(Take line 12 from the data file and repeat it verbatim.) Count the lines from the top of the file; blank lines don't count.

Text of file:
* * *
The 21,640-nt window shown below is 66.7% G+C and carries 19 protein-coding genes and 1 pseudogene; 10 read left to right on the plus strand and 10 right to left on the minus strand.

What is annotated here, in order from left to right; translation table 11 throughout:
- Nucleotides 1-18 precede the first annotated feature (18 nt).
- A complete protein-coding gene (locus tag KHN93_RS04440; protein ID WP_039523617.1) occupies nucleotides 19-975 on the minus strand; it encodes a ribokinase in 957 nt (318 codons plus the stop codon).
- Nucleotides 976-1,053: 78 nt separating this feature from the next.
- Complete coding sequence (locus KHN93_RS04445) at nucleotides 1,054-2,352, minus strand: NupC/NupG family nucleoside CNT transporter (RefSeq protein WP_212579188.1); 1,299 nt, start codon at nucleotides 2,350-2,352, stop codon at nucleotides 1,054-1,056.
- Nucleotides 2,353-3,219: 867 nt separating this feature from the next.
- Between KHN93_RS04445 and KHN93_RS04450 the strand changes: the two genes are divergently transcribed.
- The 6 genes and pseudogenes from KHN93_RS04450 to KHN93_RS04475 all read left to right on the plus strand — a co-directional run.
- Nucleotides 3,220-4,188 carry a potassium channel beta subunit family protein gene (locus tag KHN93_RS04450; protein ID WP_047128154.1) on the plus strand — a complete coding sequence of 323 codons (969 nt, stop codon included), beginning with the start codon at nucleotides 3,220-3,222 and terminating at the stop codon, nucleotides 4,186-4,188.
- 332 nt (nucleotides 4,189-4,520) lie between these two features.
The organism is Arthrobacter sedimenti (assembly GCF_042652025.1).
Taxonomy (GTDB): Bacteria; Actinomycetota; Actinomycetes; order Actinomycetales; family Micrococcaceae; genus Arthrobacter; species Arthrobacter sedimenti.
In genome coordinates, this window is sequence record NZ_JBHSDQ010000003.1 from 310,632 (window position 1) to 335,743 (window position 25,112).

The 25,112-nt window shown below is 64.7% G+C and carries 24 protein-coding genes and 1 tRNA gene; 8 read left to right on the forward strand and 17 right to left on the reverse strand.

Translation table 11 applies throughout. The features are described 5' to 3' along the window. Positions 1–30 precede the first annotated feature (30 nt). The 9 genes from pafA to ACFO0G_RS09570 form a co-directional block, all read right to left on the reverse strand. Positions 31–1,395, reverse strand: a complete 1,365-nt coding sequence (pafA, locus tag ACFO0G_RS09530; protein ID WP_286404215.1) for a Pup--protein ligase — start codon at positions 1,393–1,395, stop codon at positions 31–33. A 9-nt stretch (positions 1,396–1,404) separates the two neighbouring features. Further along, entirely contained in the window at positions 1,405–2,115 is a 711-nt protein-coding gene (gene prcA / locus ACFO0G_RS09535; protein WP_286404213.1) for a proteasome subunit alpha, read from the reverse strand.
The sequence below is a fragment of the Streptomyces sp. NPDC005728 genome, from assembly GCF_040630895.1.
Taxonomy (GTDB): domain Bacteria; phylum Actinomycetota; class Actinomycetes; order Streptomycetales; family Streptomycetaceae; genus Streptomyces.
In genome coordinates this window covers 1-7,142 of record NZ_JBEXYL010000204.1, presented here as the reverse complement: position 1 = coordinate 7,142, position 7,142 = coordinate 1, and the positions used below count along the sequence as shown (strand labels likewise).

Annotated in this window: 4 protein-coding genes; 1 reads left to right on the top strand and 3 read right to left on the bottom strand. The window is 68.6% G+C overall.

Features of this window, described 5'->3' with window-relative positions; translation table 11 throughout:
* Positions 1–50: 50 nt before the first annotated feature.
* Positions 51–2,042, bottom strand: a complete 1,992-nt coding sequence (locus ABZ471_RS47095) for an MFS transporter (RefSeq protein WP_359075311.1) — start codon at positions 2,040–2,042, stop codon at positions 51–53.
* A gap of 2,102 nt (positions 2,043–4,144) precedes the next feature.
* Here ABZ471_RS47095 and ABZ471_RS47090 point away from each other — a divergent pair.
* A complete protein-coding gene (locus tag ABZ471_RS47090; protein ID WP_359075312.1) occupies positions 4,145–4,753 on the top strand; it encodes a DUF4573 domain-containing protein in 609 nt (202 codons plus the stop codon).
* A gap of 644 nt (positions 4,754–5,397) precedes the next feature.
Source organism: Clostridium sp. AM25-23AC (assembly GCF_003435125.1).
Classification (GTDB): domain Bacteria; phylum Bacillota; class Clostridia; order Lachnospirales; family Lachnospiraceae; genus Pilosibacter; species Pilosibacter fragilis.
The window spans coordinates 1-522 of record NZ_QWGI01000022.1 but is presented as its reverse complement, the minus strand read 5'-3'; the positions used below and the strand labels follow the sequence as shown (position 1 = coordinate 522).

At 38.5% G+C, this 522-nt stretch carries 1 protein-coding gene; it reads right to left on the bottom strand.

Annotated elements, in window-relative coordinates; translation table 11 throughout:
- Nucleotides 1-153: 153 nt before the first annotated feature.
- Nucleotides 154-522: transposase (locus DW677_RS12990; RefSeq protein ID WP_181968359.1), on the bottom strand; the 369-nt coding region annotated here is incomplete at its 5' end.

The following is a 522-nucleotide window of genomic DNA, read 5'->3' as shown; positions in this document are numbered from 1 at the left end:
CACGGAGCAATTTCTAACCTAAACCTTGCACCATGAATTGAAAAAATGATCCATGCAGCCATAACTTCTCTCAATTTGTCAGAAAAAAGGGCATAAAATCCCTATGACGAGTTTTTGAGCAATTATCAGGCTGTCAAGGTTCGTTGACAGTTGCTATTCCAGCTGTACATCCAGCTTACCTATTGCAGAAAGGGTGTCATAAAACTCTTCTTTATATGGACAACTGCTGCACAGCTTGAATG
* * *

The organism is Arthrobacter sedimenti (assembly GCF_042652025.1).